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Old 04-29-2009, 05:02 AM   #1
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Rookie tire question

Iíve had the Box going on 2 years now, and itís looking like Iím finally going to need to start thinking about tires. She came (used, a 2001 S) with Dunlop SP Sport 9090s all round, which I have been pretty happy with. They seem to handle well and I canít complain about the tread wear: have gotten about 23K on the rears, which seemed really good to me, considering what I have read here on 986forum. (I drive in spirited fashion, though only breaking the rear tires loose from time to time; havenít done the autocross thing---yet.)

My question: Even though I have been relatively happy with those tires, I am considering others as well. However, common wisdom seems to indicate one shouldnít mix tires of different brands. Does that mean I just have to kiss off the thousands of miles of tread left on the fronts? I donít really want to store them for some possible, unknown future use---I really donít have the space. Just how bad it it to mix tires?

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Old 04-29-2009, 06:29 AM   #2
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Quote:
Originally Posted by Frodo
Iíve had the Box going on 2 years now, and itís looking like Iím finally going to need to start thinking about tires. She came (used, a 2001 S) with Dunlop SP Sport 9090s all round, which I have been pretty happy with. They seem to handle well and I canít complain about the tread wear: have gotten about 23K on the rears, which seemed really good to me, considering what I have read here on 986forum. (I drive in spirited fashion, though only breaking the rear tires loose from time to time; havenít done the autocross thing---yet.)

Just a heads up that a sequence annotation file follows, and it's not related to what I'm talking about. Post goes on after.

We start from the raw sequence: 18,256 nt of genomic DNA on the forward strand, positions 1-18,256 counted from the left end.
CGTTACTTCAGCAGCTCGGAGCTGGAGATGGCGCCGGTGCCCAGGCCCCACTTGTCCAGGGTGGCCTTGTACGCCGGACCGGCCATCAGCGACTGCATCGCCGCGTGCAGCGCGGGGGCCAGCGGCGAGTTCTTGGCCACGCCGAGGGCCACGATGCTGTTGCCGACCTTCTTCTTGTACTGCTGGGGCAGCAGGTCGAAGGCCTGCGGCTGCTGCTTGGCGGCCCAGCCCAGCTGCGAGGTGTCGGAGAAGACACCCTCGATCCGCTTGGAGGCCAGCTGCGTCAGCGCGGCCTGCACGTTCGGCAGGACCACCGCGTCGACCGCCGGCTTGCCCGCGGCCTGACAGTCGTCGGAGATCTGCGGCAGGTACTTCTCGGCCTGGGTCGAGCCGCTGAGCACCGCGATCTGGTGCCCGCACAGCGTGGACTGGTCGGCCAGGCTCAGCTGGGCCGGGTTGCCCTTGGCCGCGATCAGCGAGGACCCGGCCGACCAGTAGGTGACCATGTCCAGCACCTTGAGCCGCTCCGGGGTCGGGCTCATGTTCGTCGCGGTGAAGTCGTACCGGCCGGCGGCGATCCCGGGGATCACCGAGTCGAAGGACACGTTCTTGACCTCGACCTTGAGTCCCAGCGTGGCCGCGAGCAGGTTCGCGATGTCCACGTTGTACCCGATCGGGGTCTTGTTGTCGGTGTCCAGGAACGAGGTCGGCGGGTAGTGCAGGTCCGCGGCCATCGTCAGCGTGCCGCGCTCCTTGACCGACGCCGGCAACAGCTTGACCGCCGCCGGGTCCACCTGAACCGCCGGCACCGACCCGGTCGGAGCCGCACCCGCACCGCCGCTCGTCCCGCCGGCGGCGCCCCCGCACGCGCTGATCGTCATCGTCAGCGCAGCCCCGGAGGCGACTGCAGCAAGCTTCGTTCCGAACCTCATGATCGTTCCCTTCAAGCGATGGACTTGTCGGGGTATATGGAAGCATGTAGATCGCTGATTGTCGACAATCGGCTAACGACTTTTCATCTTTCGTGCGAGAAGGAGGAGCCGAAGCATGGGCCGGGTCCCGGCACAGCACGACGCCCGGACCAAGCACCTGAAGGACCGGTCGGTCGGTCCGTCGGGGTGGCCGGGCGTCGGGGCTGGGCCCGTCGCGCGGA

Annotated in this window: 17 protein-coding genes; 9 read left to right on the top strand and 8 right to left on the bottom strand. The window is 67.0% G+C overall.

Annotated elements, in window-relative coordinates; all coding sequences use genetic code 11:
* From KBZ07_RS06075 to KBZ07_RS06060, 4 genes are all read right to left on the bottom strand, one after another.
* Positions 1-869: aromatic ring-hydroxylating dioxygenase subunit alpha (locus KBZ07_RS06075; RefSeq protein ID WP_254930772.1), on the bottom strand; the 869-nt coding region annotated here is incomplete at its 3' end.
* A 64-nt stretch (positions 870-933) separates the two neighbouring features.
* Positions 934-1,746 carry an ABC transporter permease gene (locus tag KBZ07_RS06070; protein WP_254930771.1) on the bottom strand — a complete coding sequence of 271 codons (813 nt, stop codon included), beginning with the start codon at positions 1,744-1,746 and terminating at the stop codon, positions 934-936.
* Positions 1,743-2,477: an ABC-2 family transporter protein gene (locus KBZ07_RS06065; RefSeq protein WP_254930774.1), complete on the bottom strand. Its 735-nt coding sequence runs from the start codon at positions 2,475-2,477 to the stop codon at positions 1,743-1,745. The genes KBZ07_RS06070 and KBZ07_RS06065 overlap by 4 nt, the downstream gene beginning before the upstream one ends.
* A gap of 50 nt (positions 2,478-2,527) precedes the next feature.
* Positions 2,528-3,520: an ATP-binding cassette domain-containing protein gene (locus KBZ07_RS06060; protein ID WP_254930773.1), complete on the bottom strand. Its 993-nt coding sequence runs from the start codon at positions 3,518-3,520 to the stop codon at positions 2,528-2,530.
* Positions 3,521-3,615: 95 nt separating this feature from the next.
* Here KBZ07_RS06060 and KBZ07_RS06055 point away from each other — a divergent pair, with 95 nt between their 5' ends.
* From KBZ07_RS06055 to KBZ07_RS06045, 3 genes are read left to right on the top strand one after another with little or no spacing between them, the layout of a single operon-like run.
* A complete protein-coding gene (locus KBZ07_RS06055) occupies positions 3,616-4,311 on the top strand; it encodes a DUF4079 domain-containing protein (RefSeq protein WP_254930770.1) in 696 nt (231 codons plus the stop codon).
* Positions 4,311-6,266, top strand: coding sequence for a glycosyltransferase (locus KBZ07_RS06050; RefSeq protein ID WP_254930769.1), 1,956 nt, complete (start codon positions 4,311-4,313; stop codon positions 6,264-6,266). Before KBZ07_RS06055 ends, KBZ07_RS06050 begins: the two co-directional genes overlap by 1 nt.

My question: Even though I have been relatively happy with those tires, I am considering others as well. However, common wisdom seems to indicate one shouldnít mix tires of different brands. Does that mean I just have to kiss off the thousands of miles of tread left on the fronts? I donít really want to store them for some possible, unknown future use---I really donít have the space. Just how bad it it to mix tires?
It's best to keep the same tires on both ends, it keeps the handling balanced, but it's not imperative. I would change all 4 and try to sell the fronts, but I'm sure there are many folks out there with mismatched tires that are not having any problems.
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Old 04-29-2009, 06:50 AM   #3
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Tire Mismatch

I've done some mixing and matching in the past and didn't have any real problems. When shopping for rear replacements try to match up the UTQG, service description from the manufacturer and any other tech info you can get. Then, when you put the tires on you can use the first couple of hundred miles to get a feel for your new set up. There's nothing like the seat of your pants to match your driving to your tires and your suspension set up.
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Old 04-29-2009, 07:12 AM   #4
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First thing to do is check the date code on the fronts; it will indicate the week and year of production (WWYY format).

Reference: http://www.tirerack.com/tires/tiretech/techpage.jsp?techid=11

If the tire is 5 years or older, it is beyond useful life and should be replaced. Plus by then it has likely turned into a hockey puck.; 23k miles on the rears...those must have been hard as rocks!

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